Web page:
Are your job descriptions fact or fiction?
Darlene Clabault, SHRM-CP, PRH
Workplace Safety Regulatory Alert
Job descriptions exist for many reasons, and one of them is to list the job’s essential functions and what is generally expected of the individual in the job. Such information should be accurate and truly reflect the facts of the job. If the information does not match the actual job duties, relying on it could be the basis of a negative court outcome.
Case in point
Jane Employee worked as a certified nursing assistant (CNA) when she tore her right rotator cuff. After two surgeries, she was given permanent lifting restrictions of not more than 20 pounds above the shoulder, 30 pounds to shoulder level, not carrying more than 35 pounds, and not pushing or pulling more than 50 pounds. When she returned to work, she was transferred to a transportation aide, which involved less lifting. Thereafter, however, she was assigned to work as a CNA every other weekend.
The company was purchased and, if the employees wanted to retain their jobs, they needed to submit job applications. Jane did so, and during the hiring process, she disclosed her lifting restrictions and the reason behind them.
The company’s job description for CNAs included the ability to lift 50 pounds, carry objects up to 70 pounds, and push/pull objects of up to 100 pounds. The transportation aide job description indicated that the job required lifting and pushing/pulling of up to 50 pounds, carrying up to 25 pounds, and lifting residents into and out of vehicles.
When a new nursing director came on board, Jane was asked to provide a doctor’s note stating that she could perform the physical requirements of the transportation aide position in order to retain her job, because “no one [at this company] could work with restrictions.”
Jane understood this to mean that she was terminated. She followed up with a lawsuit, claiming that she was discriminated against based on her disability. She also claimed she was able to perform the functions of the job before and after her injury, as well as before and after the company was purchased.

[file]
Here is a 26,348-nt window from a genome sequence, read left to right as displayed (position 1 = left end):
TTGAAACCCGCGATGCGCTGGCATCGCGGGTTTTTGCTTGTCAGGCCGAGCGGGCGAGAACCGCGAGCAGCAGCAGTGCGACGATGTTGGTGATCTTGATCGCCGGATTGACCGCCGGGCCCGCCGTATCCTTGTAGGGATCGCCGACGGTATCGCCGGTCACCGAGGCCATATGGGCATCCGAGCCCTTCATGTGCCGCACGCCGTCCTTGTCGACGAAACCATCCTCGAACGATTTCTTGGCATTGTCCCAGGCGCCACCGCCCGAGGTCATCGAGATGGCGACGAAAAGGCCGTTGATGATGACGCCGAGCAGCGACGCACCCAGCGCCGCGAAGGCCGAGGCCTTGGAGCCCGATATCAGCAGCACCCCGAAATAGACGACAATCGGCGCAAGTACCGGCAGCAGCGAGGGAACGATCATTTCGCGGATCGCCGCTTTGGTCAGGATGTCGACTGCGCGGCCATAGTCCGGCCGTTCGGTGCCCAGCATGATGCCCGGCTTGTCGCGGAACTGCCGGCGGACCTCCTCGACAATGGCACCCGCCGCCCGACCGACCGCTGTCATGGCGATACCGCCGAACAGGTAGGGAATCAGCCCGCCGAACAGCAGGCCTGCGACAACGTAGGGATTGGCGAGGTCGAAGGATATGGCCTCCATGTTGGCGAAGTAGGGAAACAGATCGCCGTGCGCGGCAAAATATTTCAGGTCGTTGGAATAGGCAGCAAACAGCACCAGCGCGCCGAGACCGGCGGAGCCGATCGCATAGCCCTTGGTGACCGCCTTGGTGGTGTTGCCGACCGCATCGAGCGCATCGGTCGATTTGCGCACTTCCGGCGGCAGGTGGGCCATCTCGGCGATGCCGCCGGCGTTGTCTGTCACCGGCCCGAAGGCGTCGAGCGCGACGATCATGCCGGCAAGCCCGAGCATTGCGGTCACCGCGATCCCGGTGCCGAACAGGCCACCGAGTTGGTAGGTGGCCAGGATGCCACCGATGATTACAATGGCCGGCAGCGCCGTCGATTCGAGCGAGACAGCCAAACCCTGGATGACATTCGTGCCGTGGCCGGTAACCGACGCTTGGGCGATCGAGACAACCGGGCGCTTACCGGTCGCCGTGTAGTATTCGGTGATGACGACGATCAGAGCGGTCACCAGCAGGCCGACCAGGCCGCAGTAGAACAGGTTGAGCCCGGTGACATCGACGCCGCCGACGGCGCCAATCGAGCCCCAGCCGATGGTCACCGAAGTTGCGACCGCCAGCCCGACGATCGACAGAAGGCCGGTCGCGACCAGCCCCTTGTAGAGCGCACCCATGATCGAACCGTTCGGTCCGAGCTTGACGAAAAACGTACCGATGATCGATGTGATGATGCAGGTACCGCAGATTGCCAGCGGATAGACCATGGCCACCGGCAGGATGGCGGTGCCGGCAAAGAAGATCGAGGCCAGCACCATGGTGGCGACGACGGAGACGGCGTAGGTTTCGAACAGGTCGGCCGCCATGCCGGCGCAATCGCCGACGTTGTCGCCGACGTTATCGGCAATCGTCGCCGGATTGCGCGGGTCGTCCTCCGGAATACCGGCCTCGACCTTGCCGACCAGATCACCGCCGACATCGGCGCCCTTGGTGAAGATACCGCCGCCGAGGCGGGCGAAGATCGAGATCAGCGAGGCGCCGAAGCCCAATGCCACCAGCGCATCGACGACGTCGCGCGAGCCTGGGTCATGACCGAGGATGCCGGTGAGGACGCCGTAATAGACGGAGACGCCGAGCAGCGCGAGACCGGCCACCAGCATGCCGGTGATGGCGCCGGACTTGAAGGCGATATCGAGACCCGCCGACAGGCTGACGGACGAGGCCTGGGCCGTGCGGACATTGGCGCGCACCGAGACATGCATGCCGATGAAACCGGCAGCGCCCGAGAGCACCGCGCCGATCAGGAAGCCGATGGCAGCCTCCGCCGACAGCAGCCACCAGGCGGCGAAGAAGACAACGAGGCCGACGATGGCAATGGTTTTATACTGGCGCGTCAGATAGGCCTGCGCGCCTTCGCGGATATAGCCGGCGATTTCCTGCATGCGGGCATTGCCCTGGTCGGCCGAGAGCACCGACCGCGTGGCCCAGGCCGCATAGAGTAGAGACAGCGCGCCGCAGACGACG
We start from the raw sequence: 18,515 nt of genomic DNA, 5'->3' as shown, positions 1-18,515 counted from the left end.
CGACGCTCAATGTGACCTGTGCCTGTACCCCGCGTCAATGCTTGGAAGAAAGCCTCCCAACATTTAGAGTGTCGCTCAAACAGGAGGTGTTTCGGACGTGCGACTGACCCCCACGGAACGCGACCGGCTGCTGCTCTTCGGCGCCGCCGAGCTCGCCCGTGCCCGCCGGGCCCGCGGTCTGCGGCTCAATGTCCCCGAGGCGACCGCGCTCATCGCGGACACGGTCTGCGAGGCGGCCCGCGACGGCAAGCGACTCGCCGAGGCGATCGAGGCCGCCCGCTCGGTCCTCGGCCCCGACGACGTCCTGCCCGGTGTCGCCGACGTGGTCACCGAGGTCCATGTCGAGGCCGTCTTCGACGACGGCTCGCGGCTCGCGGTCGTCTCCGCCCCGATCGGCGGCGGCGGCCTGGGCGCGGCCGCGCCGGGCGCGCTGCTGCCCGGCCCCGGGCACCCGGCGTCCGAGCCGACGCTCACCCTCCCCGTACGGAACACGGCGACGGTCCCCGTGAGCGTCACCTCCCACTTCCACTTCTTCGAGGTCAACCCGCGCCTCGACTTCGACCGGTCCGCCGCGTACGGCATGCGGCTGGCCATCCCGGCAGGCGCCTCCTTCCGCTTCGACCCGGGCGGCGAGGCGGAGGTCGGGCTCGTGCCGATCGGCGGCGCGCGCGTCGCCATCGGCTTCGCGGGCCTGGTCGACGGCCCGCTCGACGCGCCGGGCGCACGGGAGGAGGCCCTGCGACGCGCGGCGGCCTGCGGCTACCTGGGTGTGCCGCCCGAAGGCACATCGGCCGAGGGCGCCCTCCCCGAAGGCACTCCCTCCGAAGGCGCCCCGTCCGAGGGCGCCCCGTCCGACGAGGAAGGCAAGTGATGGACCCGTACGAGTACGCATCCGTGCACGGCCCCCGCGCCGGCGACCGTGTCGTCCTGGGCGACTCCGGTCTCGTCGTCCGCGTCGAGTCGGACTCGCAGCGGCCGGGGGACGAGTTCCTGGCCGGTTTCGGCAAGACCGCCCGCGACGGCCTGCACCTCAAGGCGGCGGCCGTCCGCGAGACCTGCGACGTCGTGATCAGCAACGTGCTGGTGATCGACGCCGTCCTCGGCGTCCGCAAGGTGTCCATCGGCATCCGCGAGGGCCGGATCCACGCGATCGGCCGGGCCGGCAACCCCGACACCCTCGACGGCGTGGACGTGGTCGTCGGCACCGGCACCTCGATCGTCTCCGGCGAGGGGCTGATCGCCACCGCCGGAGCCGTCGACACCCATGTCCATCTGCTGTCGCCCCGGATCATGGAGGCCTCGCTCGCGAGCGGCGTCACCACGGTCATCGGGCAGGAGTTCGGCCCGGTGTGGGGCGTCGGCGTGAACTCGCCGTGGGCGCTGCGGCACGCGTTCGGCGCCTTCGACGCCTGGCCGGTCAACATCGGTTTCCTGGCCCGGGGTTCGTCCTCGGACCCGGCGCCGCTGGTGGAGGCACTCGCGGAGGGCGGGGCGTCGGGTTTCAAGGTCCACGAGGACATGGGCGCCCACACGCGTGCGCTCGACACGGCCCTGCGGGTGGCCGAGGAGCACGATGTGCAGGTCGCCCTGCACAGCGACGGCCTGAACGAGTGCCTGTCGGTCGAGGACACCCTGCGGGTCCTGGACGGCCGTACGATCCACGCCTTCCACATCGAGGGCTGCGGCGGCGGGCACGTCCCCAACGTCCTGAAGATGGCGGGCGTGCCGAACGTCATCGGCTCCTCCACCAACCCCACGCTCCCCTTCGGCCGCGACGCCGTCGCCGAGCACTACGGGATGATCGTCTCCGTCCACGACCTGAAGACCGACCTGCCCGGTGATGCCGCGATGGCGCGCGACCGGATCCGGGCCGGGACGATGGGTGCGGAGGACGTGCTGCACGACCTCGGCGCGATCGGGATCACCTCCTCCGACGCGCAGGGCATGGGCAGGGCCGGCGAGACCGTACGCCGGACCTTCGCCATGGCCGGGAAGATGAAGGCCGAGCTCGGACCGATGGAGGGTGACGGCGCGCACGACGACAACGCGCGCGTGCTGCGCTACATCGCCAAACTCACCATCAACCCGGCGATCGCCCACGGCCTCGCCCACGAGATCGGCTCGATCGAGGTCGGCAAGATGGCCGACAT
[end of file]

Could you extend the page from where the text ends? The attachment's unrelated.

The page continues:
The employer, on the other hand, tried to argue that Jane did not have a disability, that she could not perform the essential job functions with or without reasonable accommodation, and that Jane did not provide notice of her lifting restriction.
Job descriptions didn’t match “reality”
The employer lost on all counts. Part of the problem, was that the official job descriptions, upon which the company placed its argument, did not tell the whole story. Both Jane and her coworkers testified that Jane was able to perform the functions, and that mechanical lifts and other equipment was used, so Jane never had to go beyond her restrictions.
Under the Americans with Disabilities Act (ADA), a lifting restriction can be a disability, and the court indicated that Jane’s was. It also had enough evidence that Jane had informed the employer of her restrictions. At one point in the proceedings, a company administrator testified that she told Jane that Jane had been violating her lifting restrictions! The argument that it knew only of a “lifting issue” would have been enough, anyway.
Some things you can do to head off job description issues such as the one in this case:
Make sure your job descriptions accurately reflect the reality of the job duties. If employees don’t actually need to lift 50 pounds, don’t include that in the description. Reviewing the descriptions every now and then can help capture the advances in equipment or policies or work duties.
Become familiar with the idea that the concept of a disability is very broad – lifting restrictions can easily be a disability.
Avoid having a policy prohibiting employees from having restrictions, as this cuts at the very heart of the ADA – that employers are to provide reasonable accommodations that will allow employees to perform the job’s essential functions.
Crain v. Roseville Rehabilitation & Health Care, C.D. IL, No 4:14-cv-04079, March 21, 2017
Safety manager’s role in job descriptions
While your HR staff may ultimately create and maintain job descriptions, it’s likely that as a safety professional you’ll be involved to some extent. At the very least, if workers are coming back to a light-duty position from a work-related or other injury, knowing the reality of what’s going on is of utmost importance. If a job description says the job requires only lifting 10 pounds, and the employee’s restriction from the doctor says the employee cannot lift over 20 pounds, it may look fine to allow the worker back to full duty. But, what if the lift-assist equipment hasn’t worked for months or is seldom available and workers routinely lift 40 pounds? Then that worker could be further injured.
On the other hand, what if an injured worker’s restrictions say he can’t lift more than 20 pounds, but his job description says an essential function is lifting 40 pounds? If that truly is part of the job, then light duty work might be a better option. But, as the case illustrates, what if the workers never actually lift more than 10 pounds because they have lift-assist equipment? Then you’re keeping a worker from returning to duty as quickly as possible, which is usually not a good thing for the worker or employer.
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